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Old 02-12-2012, 07:03 PM   #1 (permalink)

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Default Chisholm: The Bargnani/All-Star angle the Raptors are selling

In the hours leading up to the All-Star reserve selections Thursday night, the Raptors PR machine was in full force, with stories and opinions popping all over the map about how, had Andrea Bargnani been healthy, he'd have been an All-Star reserve at this year's game. That line of reasoning goes that Bargnani - he of the 23.5 ppg average, 22.1 PER and improved defensive focus - would have used those individual improvements to sneak his way into the group of seven Eastern selections made by coaches around the NBA. It's a fanciful story and one of the few positive pieces flowing out of Raptor-land in recent days.

It's also pure fiction.

Look, Bargnani has played in 13 games so far this season. Thirteen! In those games, the Raptors are a sub-.500 team and have registered losses to New jersey and Washington. Look at the Eastern reserve selections for a moment and you'll see two different categories of players: established stars (Chris Bosh, Paul Pierce, Joe Johnson and Deron Williams) and key players on winning clubs (Luol Deng, Roy Hibbert and Andre Iguodala). Bargnani does not slide into either one of those groups. He's by no means an established star and his team isn't winning. At 6-7 (the team's record with Bargnani in the lineup), the team is only at a .461 winning percentage. Extrapolated over the length of the team's season, that only gets you a 12-15 record. While as of today, that would put you in the East playoffs, it hardly gets the attention of the coaches selecting the teams. Consider that guys in similar situations like Milwaukee's Brandon Jennings and Cleveland's Kyrie Irving also missed out and you see why the odds were long that Bargnani would have made it even if he was healthy.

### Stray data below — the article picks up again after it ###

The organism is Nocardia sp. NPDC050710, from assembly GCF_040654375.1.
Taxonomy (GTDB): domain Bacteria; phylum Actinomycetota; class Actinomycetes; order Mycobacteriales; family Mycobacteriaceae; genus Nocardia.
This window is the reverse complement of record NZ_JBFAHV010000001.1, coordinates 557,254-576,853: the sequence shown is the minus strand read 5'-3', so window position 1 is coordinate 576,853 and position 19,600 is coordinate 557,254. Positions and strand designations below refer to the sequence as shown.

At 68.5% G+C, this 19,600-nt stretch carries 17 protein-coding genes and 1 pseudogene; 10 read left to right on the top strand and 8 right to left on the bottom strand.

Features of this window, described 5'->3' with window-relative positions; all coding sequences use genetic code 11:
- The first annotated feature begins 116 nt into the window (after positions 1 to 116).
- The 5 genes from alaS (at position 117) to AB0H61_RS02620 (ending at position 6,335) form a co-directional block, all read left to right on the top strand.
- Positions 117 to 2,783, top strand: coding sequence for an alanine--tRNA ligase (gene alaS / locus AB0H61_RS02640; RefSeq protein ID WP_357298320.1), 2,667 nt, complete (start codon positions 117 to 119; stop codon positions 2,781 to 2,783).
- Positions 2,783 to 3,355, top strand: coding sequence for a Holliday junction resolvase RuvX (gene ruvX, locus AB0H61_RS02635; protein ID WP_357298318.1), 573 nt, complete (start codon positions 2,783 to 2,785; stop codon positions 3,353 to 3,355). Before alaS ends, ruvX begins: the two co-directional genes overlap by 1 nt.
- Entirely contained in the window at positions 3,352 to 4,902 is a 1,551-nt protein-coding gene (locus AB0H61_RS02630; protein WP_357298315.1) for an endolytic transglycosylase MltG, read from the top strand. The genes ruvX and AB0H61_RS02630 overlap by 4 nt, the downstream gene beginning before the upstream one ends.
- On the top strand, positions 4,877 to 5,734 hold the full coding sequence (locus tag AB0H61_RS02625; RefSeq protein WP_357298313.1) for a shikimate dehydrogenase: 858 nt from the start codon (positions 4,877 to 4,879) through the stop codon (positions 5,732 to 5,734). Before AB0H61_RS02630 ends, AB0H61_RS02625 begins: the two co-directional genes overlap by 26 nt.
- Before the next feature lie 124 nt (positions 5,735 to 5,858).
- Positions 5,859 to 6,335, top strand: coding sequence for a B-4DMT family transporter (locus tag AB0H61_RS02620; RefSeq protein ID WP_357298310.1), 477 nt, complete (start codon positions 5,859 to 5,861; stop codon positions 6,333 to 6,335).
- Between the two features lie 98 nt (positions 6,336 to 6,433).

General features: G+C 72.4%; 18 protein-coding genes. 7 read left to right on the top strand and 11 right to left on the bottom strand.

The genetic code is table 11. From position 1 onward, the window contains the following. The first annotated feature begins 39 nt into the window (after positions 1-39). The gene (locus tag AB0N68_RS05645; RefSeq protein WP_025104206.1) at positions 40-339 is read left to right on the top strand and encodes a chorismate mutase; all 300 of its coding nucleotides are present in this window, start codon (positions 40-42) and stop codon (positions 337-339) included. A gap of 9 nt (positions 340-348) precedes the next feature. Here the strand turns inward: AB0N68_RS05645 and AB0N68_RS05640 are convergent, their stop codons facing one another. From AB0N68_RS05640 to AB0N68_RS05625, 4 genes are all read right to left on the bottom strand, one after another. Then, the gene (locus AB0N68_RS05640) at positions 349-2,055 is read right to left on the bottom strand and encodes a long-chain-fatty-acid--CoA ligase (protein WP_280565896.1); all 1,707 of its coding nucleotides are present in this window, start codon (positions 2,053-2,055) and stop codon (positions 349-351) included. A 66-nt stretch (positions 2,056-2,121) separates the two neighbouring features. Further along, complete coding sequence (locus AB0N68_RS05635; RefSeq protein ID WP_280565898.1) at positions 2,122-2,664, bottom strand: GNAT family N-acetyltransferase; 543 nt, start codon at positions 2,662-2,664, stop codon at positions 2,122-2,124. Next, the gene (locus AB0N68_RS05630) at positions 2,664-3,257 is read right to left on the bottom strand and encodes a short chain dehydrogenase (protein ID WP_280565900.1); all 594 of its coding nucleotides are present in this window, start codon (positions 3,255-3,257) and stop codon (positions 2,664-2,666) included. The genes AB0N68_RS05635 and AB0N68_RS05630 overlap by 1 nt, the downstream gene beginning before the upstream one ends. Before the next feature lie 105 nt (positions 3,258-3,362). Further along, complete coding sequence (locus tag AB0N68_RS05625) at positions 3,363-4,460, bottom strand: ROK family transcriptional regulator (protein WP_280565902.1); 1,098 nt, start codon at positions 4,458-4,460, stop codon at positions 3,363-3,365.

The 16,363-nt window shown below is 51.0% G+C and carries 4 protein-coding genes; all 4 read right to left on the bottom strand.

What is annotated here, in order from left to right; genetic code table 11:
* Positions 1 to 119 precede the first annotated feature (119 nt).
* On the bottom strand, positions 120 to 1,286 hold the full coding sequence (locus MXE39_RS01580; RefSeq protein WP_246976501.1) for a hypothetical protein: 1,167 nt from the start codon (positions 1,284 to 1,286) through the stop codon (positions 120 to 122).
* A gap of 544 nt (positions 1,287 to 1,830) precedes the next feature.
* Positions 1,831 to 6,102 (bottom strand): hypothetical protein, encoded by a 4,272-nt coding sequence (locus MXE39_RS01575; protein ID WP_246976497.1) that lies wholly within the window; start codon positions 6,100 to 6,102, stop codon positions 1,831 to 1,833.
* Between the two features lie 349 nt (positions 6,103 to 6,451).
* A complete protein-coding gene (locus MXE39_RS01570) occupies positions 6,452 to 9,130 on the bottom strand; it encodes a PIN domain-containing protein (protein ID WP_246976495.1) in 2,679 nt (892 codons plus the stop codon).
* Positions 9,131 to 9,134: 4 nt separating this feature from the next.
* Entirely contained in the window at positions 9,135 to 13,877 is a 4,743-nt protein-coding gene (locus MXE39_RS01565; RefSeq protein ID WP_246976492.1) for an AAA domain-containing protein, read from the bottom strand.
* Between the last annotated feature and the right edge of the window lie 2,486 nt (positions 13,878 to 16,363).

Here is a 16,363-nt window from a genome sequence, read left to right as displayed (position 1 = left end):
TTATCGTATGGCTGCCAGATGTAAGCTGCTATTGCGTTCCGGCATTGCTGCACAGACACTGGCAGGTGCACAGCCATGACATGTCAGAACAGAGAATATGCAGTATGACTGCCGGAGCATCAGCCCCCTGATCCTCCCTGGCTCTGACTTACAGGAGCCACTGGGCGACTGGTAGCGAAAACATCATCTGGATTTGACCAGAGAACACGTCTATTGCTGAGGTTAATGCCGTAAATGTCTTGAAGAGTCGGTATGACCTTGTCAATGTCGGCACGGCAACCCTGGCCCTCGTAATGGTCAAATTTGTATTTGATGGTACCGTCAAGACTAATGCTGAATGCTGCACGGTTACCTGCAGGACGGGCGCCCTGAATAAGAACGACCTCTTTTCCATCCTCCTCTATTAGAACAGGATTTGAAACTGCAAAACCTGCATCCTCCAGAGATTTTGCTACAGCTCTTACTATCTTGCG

This may all sound really cynical, but it's not meant to be. This is very smart and proactive management of the narrative by a club that is very good in that area and is rarely credited as being so. For the Raptors to execute the kind of slow-burn rebuilding that they're (finally) trying to accomplish you need to be able to keep the fans and the media pushing as much positive narrative as you can. As the losses pile up and the young players look like they'll never get better (even though they probably will) it's up to the organization to sell the positive stories that exist beneath the surface. This week, Bargnani as the All-Star who missed his shot is a great story to sell. There is no way to fully disprove that he wouldn't have been selected to the team his year, and the fact is he was playing quite well when he was playing, but that is such a convenient interpretation of available information that it isn't hard to see the gears turning behind the scenes.

The point here isn't really whether or not Bargnani would have been selected as an All-Star reserve or not, though. It's that the team can sell that story and get it taken seriously. At the start of this season you had people calling themselves savvy for putting Bargnani's name into the conversation for amnestying, and now not two months later the team is able to successfully sell him as a potential All-Star. When people start asking Colangelo at the end of the season how he plans to get an All-Star to Toronto now he can say that he already has one, at a reasonable long-term deal, and that his job is to surround him with the right pieces. If Bargnani had been healthy and not made it to the All-Star team that narrative would have been a much harder sell, but with him effectively ineligible from making it the team is going to work that angle for all its worth.
Chisholm: The Bargnani/All-Star angle the Raptors are selling
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